By Huang Fanglei, Corey
Having been a helper and attendee at the international conference on ‘The Sociolinguistics of Globalization’, held at HKU from June 3-6, 2015, I was convinced that I was one of the luckiest new postgraduate students to be doing sociolinguistics research at HKU.
Back in early June, I was still a graduating MA student who had just finished the degree’s coursework at CUHK. At the same time, I was a new (incoming) PhD student who was lucky enough to be able to work in the Faculty of Education with Dr. Miguel Perez-Milans (primary supervisor) and in the School of English with Prof. Adam Jaworski (co-supervisor) at HKU. This wonderful supervisory team made it possible for me to be involved as a helper and attendee at this world-class conference on the ‘Sociolinguistics of Globalization’. This event was surely a highlight of my transition to a research postgraduate identity.
The very lively and dynamic nature of research and academic communication had not really been a part of my academic life until I participated in this conference. During my highly intensive MA study, research seemed to be primarily about lots of reading and writing. At this conference, however, I found that a great deal of effective research training could take place through inspiring dialogues or even heated debates among academics in the field. Personally, my favorite parts of the conference were the Q&A sections during the parallel sessions: to my surprise, I managed to learn so much from those fascinating presenter-audience interactions which are rare in the classroom. I even found it rewarding to just chat with the academics during the tea breaks, lunches and dinners. And I have to say that it was quite exciting for someone so new to academia to see the celebrities I had only read about “come to life” on stage, articulating their ideas and presenting interesting data. At that moment I felt like those days reading in the library were really worth it!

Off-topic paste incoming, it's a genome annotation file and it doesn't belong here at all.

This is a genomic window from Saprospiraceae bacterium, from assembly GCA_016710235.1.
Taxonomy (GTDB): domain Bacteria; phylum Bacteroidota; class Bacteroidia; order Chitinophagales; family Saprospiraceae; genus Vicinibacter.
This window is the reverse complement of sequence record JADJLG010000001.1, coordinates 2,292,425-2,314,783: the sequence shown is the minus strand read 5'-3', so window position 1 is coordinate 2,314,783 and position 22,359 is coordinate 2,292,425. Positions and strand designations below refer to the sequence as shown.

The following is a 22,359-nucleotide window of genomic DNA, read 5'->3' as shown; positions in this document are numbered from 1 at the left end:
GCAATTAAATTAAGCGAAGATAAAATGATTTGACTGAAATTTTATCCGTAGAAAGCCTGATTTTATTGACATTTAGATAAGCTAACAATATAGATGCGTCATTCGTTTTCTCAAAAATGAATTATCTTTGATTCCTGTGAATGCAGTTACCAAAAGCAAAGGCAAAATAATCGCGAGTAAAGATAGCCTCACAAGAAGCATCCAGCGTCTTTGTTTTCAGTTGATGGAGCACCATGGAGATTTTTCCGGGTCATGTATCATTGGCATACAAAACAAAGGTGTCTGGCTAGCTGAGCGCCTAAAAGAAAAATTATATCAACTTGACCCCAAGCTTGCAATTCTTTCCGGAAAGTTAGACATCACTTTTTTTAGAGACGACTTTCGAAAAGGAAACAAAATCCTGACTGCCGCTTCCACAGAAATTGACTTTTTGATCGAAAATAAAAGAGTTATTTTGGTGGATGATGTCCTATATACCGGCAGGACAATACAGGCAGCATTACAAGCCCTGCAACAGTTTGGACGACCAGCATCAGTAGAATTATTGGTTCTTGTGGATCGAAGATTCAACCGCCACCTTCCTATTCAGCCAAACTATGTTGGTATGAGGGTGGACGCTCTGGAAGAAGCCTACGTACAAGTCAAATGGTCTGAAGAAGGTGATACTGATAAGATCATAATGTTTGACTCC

Networking with sociolinguists was, at that time, also a completely new thing to me. I found out that many well-known sociolinguists were actually very approachable people and that some of them even showed interest in my PhD research, which was still at the proposal stage. Gladly, during the conference I also ran into outstanding sociolinguists from CUHK like Dr. Carmen Lee and Dr. Selim Ben Said who ushered me into the field of sociolinguistics.
Being a postgraduate helper at this international conference was also a wonderful experience. We basically helped receive the conference attendees and moderate the parallel sessions. It felt pretty good when I was made aware of the fact that we were crucial in ensuring and even maximizing what the conference could offer its participants. As a new student who still had several months before officially starting, I had the privilege of getting to know staff and students at HKU who I would later work with. All the faculty members and the administrative staff at the School of English, and the student helpers from different departments and faculties, were very supportive, efficient and helpful throughout this grand event. This was probably one of the reasons why I felt so energized throughout the 4-day conference even though I had to arrive at around 8 a.m. every day after a one-hour train ride from the New Territories.
It was truly my great honor to play multiple roles in this conference: a facilitator, a moderator and a beneficiary. This would not have happened without all the wonderful people that I had the pleasure to know and work with during this fascinating event!